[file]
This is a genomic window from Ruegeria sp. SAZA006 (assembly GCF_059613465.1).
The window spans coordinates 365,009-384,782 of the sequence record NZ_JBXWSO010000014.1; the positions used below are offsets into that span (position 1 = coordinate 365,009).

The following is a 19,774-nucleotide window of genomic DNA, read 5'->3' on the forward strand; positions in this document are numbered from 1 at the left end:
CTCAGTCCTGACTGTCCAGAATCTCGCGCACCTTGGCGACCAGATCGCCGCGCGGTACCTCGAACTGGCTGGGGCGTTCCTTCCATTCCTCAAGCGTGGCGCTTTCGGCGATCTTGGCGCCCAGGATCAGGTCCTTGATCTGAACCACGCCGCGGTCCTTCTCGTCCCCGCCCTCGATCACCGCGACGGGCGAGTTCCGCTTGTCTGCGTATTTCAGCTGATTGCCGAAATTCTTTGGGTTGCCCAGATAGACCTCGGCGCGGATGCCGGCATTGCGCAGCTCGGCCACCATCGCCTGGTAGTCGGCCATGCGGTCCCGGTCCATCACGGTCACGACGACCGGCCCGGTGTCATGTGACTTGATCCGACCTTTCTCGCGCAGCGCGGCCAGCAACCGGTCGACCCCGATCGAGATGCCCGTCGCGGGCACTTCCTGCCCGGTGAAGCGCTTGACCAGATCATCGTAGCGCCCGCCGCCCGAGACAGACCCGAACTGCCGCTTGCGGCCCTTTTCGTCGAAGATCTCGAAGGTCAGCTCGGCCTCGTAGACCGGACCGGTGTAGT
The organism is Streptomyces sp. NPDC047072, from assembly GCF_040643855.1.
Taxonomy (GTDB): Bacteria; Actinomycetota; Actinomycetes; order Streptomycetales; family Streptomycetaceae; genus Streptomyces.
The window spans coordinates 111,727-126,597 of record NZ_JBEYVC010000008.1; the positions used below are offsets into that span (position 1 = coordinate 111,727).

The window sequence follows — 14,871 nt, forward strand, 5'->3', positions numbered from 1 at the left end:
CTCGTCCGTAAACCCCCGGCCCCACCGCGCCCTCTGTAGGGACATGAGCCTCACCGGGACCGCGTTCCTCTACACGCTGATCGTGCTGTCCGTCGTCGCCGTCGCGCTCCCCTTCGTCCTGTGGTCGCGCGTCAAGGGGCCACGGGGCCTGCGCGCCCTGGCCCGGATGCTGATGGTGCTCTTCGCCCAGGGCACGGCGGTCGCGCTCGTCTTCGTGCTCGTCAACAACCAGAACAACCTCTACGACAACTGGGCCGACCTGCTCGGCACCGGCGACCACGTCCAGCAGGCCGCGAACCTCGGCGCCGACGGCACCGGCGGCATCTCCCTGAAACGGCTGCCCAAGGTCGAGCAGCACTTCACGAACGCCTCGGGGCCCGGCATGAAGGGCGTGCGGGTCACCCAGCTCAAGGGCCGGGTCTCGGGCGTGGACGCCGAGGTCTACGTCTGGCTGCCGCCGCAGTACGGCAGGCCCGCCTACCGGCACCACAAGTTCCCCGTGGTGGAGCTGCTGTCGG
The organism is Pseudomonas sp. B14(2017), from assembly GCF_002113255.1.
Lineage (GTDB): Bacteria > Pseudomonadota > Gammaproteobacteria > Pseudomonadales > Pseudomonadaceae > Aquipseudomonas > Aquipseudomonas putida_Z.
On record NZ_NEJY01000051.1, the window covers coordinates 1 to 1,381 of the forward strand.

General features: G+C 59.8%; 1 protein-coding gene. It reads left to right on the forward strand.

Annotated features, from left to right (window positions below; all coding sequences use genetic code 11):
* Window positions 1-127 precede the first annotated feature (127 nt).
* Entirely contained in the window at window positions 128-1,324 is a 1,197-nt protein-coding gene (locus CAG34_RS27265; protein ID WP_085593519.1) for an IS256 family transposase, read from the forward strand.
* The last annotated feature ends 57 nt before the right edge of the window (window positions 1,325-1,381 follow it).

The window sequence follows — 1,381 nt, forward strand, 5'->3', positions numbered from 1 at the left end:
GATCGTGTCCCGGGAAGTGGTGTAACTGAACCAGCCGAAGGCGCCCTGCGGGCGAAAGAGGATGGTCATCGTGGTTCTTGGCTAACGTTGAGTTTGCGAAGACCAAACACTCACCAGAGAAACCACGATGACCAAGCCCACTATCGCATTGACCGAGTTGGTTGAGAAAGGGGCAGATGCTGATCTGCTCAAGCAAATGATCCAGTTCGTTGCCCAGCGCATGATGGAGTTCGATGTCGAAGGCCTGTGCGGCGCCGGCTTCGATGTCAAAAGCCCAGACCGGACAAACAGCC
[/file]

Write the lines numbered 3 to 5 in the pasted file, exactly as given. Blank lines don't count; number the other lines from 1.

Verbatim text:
The following is a 19,774-nucleotide window of genomic DNA, read 5'->3' on the forward strand; positions in this document are numbered from 1 at the left end:
CTCAGTCCTGACTGTCCAGAATCTCGCGCACCTTGGCGACCAGATCGCCGCGCGGTACCTCGAACTGGCTGGGGCGTTCCTTCCATTCCTCAAGCGTGGCGCTTTCGGCGATCTTGGCGCCCAGGATCAGGTCCTTGATCTGAACCACGCCGCGGTCCTTCTCGTCCCCGCCCTCGATCACCGCGACGGGCGAGTTCCGCTTGTCTGCGTATTTCAGCTGATTGCCGAAATTCTTTGGGTTGCCCAGATAGACCTCGGCGCGGATGCCGGCATTGCGCAGCTCGGCCACCATCGCCTGGTAGTCGGCCATGCGGTCCCGGTCCATCACGGTCACGACGACCGGCCCGGTGTCATGTGACTTGATCCGACCTTTCTCGCGCAGCGCGGCCAGCAACCGGTCGACCCCGATCGAGATGCCCGTCGCGGGCACTTCCTGCCCGGTGAAGCGCTTGACCAGATCATCGTAGCGCCCGCCGCCCGAGACAGACCCGAACTGCCGCTTGCGGCCCTTTTCGTCGAAGATCTCGAAGGTCAGCTCGGCCTCGTAGACCGGACCGGTGTAGT
The organism is Streptomyces sp. NPDC047072, from assembly GCF_040643855.1.